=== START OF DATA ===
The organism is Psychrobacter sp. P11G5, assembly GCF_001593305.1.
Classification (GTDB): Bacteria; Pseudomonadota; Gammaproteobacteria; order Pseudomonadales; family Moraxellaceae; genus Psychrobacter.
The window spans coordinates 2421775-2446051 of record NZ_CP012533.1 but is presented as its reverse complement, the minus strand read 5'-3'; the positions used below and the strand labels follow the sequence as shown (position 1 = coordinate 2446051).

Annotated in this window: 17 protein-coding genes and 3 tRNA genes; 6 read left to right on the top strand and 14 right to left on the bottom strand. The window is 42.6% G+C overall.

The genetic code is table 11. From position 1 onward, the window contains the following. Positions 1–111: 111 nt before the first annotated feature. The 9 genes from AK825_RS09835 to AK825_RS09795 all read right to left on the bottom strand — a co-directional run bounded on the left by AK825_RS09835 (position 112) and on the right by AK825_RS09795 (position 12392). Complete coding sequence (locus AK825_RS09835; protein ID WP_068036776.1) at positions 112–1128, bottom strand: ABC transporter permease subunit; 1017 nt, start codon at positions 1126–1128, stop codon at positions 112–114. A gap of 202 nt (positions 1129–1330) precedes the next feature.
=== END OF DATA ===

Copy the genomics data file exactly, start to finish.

The organism is Psychrobacter sp. P11G5, assembly GCF_001593305.1.
Classification (GTDB): Bacteria; Pseudomonadota; Gammaproteobacteria; order Pseudomonadales; family Moraxellaceae; genus Psychrobacter.
The window spans coordinates 2421775-2446051 of record NZ_CP012533.1 but is presented as its reverse complement, the minus strand read 5'-3'; the positions used below and the strand labels follow the sequence as shown (position 1 = coordinate 2446051).

Annotated in this window: 17 protein-coding genes and 3 tRNA genes; 6 read left to right on the top strand and 14 right to left on the bottom strand. The window is 42.6% G+C overall.

The genetic code is table 11. From position 1 onward, the window contains the following. Positions 1–111: 111 nt before the first annotated feature. The 9 genes from AK825_RS09835 to AK825_RS09795 all read right to left on the bottom strand — a co-directional run bounded on the left by AK825_RS09835 (position 112) and on the right by AK825_RS09795 (position 12392). Complete coding sequence (locus AK825_RS09835; protein ID WP_068036776.1) at positions 112–1128, bottom strand: ABC transporter permease subunit; 1017 nt, start codon at positions 1126–1128, stop codon at positions 112–114. A gap of 202 nt (positions 1129–1330) precedes the next feature.